This represents a major "sea change" in the attitudes of Americans in the pro-life / pro-choice debate. The poll was conducted May 7-10, finding 51% of Americans calling themselves "pro-life" on the issue of abortion and 42% "pro-choice."
A year ago, 50% were pro-choice and 44% pro-life. Prior to now, the highest percentage identifying as pro-life was 46%, in both August 2001 and May 2002.
Meanwhile, when asked if abortion should be legal under "certain circumstances," "any circusmtances," or "no circumstances," about as many Americans now say the procedure should always be illegal (23%) as say it should always be legal (22%). The number who say it should be legal uncer certain circumstances is 53%. During the past four years, "always legal" has been significantly above "always illegal" in ranking.
So, the vast majority of Americans still believe abortion should remain legal, at least under "certain circumstances." When you add those groups together, you have 75% who believe it should still be legal.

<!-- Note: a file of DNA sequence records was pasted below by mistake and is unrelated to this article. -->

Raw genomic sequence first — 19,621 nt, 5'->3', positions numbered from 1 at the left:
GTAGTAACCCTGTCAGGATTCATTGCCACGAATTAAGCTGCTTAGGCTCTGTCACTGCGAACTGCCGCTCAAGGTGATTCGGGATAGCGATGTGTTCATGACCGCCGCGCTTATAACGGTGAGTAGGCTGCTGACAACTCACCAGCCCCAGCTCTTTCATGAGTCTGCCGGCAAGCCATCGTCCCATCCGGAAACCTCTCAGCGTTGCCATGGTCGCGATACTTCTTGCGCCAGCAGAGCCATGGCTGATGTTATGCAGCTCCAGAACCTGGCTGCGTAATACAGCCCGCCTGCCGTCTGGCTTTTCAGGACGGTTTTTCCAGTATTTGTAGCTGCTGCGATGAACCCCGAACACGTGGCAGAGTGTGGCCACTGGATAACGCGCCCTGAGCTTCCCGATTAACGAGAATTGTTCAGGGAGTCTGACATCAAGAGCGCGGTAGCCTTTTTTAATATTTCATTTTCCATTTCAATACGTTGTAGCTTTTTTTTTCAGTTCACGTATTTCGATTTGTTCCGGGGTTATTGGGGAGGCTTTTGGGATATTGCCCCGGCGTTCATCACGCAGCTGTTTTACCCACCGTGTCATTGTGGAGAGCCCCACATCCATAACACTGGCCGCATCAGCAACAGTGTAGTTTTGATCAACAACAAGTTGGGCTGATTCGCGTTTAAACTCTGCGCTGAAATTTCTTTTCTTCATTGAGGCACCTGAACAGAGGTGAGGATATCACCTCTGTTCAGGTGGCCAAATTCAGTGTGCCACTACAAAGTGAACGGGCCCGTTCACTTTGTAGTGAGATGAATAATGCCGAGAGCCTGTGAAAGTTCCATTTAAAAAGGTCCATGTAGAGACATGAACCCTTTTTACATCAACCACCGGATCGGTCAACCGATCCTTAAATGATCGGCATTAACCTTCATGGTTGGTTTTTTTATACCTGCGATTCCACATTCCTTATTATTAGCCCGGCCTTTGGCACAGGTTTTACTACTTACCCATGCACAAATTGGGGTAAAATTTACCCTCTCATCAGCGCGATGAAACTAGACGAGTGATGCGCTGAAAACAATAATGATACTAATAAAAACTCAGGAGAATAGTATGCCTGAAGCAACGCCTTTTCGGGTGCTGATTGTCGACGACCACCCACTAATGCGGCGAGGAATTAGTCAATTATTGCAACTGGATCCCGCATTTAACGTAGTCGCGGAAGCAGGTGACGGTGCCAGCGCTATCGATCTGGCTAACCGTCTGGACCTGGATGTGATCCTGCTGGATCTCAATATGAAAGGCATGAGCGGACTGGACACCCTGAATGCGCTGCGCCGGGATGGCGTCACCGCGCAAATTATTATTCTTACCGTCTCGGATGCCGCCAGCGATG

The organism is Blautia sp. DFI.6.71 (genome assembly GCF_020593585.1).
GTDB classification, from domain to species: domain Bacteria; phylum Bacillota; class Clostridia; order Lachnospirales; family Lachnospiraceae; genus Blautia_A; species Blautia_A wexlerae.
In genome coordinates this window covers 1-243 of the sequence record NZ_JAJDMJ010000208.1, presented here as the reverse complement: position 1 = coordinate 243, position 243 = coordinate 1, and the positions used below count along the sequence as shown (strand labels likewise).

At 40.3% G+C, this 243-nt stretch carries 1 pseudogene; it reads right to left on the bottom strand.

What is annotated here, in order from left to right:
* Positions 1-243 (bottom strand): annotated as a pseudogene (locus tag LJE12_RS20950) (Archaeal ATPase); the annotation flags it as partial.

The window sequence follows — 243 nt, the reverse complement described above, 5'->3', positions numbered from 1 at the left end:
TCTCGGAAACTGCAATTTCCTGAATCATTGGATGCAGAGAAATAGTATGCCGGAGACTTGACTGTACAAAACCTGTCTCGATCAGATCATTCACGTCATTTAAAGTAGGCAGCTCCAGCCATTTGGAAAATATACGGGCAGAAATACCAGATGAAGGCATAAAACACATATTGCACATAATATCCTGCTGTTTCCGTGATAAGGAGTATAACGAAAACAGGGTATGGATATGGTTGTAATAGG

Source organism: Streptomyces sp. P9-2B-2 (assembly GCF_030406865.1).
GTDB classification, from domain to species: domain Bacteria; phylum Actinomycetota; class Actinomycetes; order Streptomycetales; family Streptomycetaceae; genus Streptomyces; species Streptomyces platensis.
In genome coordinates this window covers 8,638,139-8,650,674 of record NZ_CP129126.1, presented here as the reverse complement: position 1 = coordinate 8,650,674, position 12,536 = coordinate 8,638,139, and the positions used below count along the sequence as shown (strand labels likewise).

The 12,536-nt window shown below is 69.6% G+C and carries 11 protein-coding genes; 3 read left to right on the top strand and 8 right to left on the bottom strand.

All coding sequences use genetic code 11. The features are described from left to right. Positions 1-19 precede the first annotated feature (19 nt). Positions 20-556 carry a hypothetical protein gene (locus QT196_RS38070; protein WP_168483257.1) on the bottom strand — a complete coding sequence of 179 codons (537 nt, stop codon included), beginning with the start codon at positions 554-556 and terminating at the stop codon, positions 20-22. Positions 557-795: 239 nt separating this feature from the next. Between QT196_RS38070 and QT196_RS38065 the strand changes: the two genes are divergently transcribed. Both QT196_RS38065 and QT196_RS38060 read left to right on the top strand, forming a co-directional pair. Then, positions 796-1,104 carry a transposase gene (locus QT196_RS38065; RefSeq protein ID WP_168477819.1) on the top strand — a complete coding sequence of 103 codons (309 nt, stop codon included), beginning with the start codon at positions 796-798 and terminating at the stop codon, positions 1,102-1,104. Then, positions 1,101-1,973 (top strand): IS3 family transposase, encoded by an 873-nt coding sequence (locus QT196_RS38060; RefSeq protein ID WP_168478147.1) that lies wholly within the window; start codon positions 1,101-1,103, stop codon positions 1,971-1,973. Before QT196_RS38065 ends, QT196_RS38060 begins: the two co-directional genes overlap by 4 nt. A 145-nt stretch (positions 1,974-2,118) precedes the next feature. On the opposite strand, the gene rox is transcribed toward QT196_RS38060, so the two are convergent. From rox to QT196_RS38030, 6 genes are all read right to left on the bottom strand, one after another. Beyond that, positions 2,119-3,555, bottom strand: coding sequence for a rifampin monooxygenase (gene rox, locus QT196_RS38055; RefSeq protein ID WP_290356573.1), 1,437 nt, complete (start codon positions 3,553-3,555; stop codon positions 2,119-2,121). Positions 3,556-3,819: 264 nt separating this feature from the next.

It is, however, interesting to note that among the group who want abortion to be legal only under "certain circumstances," the poll found that the majority of those folks want abortion really to be legal "only in a few circumstances."
I would tend to believe those would mostly be in the "danger to mother," rape, and those types of circumstances, although there was no elaboration by Gallup.
In terms of why, Gallup believes it is because of President Barack Obama's pro-choice leanings:
It is possible that, through his abortion policies, Obama has pushed the public's understanding of what it means to be "pro-choice" slightly to the left, politically. While Democrats may support that, as they generally support everything Obama is doing as president, it may be driving others in the opposite direction.